I have an (amazingly sweet) infant and an (equally sweet) toddler home with me full-time—so one of my absolute most frequently asked questions is: where on earth do you find the time to write?
First of all, let me say that one of my favorite quotes on writing—the words I go back to at every stumbling block this business throws in an author’s way—is from Jane Yolen: Love the writing, love the writing, love the writing. The rest will follow. And I truly believe that’s the best advice I can give to anyone struggling to find the time to write. If you really, utterly love the writing process, if you have characters tugging on your sleeve and a story that’s begging to be told–well, then, it will get told. It really will.
The last several months have both tried and affirmed my faith in that. I had my first book come out, welcomed our second baby, and just weeks later moved across state lines to a new home. I never, ever want to do that again. And yet . . . and yet even while we were moving, I was snatching any spare minutes that came my way to do research on a new book idea—an idea that popped into my head in the days after my younger girl was born, and that I just loved too much not to dive into right away. Since then, I’ve written half of a draft of that new book, finished up edits on the third book of my Twilight of Avalon trilogy, and nearly finished a story set in the Twilight of Avalon world that I’ll be giving away for free as part of the promotion for Book 2 of the trilogy. (About which more next month!)
My point is that even though the last months have been some of the craziest, busiest I’ve ever had—even though I’ve fallen into bed a lot of nights thinking, Gah! If I never live through another day as hectic as that one it will be too soon—I’ve found that the words do still make it onto the page. I write because I’m so, so lucky to get to make a career out of doing this job that I would do even for free. Because my girls need to grow up knowing that it IS possible to be a full-time mum and have a career. Because—of course—I love the writing. I really do.
But okay, love the writing. In terms of practical advice, that only goes so far. How do you actually go about fitting writing time into an already jam-packed busy day? Now, I’m far from an expert. And I am really, really far from being the most organized mummy on the block. Trust me. But here are some strategies that work for me:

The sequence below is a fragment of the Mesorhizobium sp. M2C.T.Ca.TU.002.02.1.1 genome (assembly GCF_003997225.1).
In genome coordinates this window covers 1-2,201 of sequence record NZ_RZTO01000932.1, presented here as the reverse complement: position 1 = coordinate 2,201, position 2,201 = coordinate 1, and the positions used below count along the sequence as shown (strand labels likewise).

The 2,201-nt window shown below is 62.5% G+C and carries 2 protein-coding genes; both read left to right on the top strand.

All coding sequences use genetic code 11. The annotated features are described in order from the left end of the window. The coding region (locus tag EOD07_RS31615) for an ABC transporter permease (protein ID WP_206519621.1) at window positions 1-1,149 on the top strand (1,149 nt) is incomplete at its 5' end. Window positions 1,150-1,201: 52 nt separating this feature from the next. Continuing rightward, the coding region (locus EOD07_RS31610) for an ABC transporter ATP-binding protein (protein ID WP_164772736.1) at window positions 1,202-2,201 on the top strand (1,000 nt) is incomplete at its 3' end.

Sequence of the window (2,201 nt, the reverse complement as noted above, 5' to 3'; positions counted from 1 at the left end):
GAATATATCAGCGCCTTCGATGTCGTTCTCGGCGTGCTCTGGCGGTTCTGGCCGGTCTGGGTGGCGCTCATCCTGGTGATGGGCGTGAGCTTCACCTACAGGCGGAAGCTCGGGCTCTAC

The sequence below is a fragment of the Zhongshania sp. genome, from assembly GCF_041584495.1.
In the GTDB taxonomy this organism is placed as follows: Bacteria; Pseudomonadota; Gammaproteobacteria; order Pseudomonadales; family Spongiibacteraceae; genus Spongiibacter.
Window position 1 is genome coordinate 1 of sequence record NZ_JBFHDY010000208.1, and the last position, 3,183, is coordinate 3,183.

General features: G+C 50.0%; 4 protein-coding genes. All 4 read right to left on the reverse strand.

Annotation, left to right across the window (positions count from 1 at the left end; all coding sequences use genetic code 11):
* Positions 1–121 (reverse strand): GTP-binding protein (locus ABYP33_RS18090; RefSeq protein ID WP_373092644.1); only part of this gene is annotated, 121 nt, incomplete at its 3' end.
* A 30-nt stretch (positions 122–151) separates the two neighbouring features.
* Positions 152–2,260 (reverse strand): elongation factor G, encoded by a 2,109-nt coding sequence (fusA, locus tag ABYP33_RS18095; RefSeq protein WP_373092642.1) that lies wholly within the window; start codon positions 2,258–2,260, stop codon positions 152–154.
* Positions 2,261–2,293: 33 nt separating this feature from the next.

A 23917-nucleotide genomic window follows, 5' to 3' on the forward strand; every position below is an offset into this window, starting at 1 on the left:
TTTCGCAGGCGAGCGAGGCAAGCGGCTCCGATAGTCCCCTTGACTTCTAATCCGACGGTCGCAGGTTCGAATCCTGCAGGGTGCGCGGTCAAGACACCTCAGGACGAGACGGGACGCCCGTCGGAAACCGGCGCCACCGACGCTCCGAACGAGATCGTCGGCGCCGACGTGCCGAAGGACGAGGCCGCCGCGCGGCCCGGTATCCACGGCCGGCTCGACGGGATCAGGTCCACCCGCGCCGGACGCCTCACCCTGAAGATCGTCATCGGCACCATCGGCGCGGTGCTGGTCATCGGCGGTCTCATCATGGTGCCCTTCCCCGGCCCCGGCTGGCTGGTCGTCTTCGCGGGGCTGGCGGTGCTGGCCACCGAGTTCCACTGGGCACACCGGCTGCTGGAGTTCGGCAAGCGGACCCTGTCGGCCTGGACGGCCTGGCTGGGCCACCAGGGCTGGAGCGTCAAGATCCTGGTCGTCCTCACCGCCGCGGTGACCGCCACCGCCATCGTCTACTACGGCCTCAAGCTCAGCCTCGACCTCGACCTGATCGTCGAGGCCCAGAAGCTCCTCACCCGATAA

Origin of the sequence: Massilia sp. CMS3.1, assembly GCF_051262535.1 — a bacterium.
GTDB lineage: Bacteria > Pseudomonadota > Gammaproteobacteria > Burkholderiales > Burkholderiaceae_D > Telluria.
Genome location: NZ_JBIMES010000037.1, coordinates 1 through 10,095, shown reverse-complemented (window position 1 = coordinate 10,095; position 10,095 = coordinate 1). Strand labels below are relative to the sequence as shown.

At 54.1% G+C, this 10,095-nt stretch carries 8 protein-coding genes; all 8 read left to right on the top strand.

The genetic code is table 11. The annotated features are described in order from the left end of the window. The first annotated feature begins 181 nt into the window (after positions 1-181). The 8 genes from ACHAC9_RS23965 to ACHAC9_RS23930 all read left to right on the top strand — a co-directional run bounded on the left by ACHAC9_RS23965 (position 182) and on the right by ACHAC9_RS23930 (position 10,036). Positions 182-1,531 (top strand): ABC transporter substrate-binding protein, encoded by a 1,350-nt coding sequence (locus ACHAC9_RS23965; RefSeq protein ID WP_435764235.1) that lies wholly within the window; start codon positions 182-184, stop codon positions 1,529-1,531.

- Daydream. That may sound like funny advice, since daydreaming is something that’s generally discouraged, whether in school or in business meetings. But in writing I think it’s essential. I try to keep my story constantly alive in the back of my head, and think about it whenever I can—cooking, doing the dishes, folding the laundry. I run through scenes and dialogue, think about who my characters are, and about what might happen next on the journey they’re on.
- Multi-task. And take advantage of any and all blocks of time you can find. In my case, this has meant nursing my newborn baby while reading books on necromancy and Jack the Ripper. And the jury is still out on whether this is efficient multi-tasking or merely disturbing. But the books did get read, the research did get done.
- Discipline. I set myself a daily word count goal that is challenging but still within my reach (1,000 words a day) and try to be really, really strict with myself about doing my utmost to meet it. I think that’s an essential first step for anyone starting out on the writing path. There’s just nothing like a set daily writing session both to hone your skills as a writer and to develop the kind of love for your story you need. Love the writing—but that’s not necessarily going to be a love-at-first-sight kind of a love. Gradually falling in love is more than okay, too.
- Give yourself a break. And prioritize. No one can do it all. My house may one day be as clean as I’d like it to be—but it is just not going to happen when my girls are so small and my time is at such a premium. And that’s okay. I’d rather have time with my little ones and a finished book than a waxed and polished kitchen floor. And likewise, there are days when I’m just not going to meet my word-count goal. And that’s okay, too. So long as I’ve really given it my best shot, I just save the file and tell myself that tomorrow is another day.
In some ways, I wish I could give you easier answers—some kind of magic formula that will stretch the hours in your day or allow an author to meet twice her word count goal in half the time, like some kind of writerly TV infomercial. But I can’t. Even if you love your story, even with discipline, multi-tasking, and any other strategy I can give you to try, fitting in writing time is still likely to be a daily juggling act and challenge.
And maybe that’s the best answer I can offer WU readers—the same advice I give myself on a daily basis: to learn to embrace the busy-ness and try to find peace in the midst of the storm. My girls are only going to be this little once, and I don’t want to wake up one day and realize I missed it because I was constantly trying to get work done.
So on your average day I do what feels like six hundred loads of laundry (in which not a single one of the socks has a match). I play tea party, feed the baby, change a dozen diapers, and make muffins with my older girl, who drops an egg on the floor, looks at the result, and then says, thoughtfully, “doesn’t bounce too well.” (True story). I snatch precious writing minutes whenever I can. And at the end of the day, I’m a few precious steps closer to a story that’s been told the best way I know how.
All’s right with the world.